Shareholders in British pharmaceutical giant GlaxoSmithKline (GSK) gave its historic demerger the “expected” seal of approval yesterday, meaning its consumer division will be able to list on the London Stock Exchange as a separate entity later this month.
In the most significant corporate change at GSK for the last two decades, the split will see the separate entity, now known as Haleon, enter London’s main market on 18 July, as GSK awaits a response on its application to the New York Stock Exchange.
Haleon, which owns brands including Sensodyne toothpaste and Panadol painkillers, could have its debut tarnished by a £10.3bn worth of inherited debt, which is around four times its estimated earnings for this year, according to the Daily Mail.
Analysts at broker Jefferies said the figure was ‘notably high’ by stock market standards. However, Mazars partner Nigel Layton told City A.M. that despite market turbulence, investors are unlikely to be too risk averse in betting on Haleon, as it owns such popular household brands.
The demerger – more than a year in the making, having first been proposed to investors in June 2021 – will leave GSK with “less distractions” to focus efforts and capital into infectious diseases and vaccines, after it failed to bring its Covid-19 jab to the market.
“The split will allow GSK to focus on one core business to stand at the forefront of the drug development and its R&D pipeline. While Haleon will benefit from being a unique company on the London Stock Exchange,” said Layton.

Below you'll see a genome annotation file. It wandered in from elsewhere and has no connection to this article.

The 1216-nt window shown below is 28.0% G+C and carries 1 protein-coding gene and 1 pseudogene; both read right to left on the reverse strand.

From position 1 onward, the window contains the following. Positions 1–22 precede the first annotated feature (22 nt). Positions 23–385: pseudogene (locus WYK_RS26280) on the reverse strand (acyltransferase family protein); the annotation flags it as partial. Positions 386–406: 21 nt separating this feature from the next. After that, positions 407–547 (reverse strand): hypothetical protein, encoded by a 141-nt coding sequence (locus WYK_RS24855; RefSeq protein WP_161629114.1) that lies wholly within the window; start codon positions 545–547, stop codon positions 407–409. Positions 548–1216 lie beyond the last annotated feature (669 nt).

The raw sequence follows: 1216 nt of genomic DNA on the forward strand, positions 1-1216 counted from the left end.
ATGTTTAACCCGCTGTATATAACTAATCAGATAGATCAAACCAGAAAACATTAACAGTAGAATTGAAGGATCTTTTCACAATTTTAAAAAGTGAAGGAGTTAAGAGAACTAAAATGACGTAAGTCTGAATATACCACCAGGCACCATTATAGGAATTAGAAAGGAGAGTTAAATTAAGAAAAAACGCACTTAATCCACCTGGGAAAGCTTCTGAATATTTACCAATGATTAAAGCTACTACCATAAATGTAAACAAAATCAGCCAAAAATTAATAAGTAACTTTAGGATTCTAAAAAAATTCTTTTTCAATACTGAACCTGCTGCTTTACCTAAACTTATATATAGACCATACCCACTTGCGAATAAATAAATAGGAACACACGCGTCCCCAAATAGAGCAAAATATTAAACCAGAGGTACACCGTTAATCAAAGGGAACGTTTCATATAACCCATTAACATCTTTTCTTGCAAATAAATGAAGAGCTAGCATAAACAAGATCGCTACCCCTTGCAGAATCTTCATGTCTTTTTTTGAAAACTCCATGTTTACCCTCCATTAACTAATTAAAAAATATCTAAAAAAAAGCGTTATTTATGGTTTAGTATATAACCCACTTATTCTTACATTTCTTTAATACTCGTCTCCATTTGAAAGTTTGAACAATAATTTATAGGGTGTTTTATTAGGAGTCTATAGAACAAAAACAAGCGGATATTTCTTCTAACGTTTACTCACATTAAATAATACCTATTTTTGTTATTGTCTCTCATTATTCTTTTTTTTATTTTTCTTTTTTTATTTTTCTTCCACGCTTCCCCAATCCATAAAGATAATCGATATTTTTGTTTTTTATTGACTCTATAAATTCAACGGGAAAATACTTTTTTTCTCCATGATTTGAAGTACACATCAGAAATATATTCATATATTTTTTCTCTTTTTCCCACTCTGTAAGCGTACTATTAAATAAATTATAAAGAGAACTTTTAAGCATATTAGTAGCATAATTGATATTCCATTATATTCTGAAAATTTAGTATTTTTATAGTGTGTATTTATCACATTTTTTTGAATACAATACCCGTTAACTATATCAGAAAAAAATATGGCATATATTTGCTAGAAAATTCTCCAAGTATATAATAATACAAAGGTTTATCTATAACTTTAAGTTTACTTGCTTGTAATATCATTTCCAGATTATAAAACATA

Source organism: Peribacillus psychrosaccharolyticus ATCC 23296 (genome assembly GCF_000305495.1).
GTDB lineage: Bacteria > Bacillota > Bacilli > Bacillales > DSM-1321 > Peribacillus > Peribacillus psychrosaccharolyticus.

At the end of June, GSK announced it will be injecting £1bn into the research and development of infectious diseases and next generation vaccines over the next decade, for illnesses such as malaria, tuberculosis, HIV, neglected tropical diseases and anti-microbial resistance.
The London-headquartered firm also offered to pay up to $3.3bn (£2.6bn) for US vaccine maker Affinivax in late May, a company which focuses on pneumonia, meningitis, bloodstream infections, in what Laura Hoy, equity analyst at Hargreaves Lansdown, described as an effort to “pad out” its pipeline of late-stage drugs.
“The group’s planning to rely on growth from these niche medicines to support its ambitions for five per cent compound annual sales growth, and this acquisition could be the first of many as the group looks to improve its portfolio,” she said at the time.
The group poached Pfizer vaccine executive Philip Dormitzer in November last year, in preparation for the transition, after Dormitzer helped the rival pharmaceutical giant bring its highly successful Covid-19 jab to the global stage in 2020.
Alongside booming profits, the share prices of the pandemic’s main players have rebounded. Over the past year, Pfizer’s share price has soared more than a third, while AstraZeneca’s has jumped 27 per cent.
Analysts and investors now hope that GSK, which has seen its share price grow just seven per cent of the past year, will follow suit and climb even further into the green.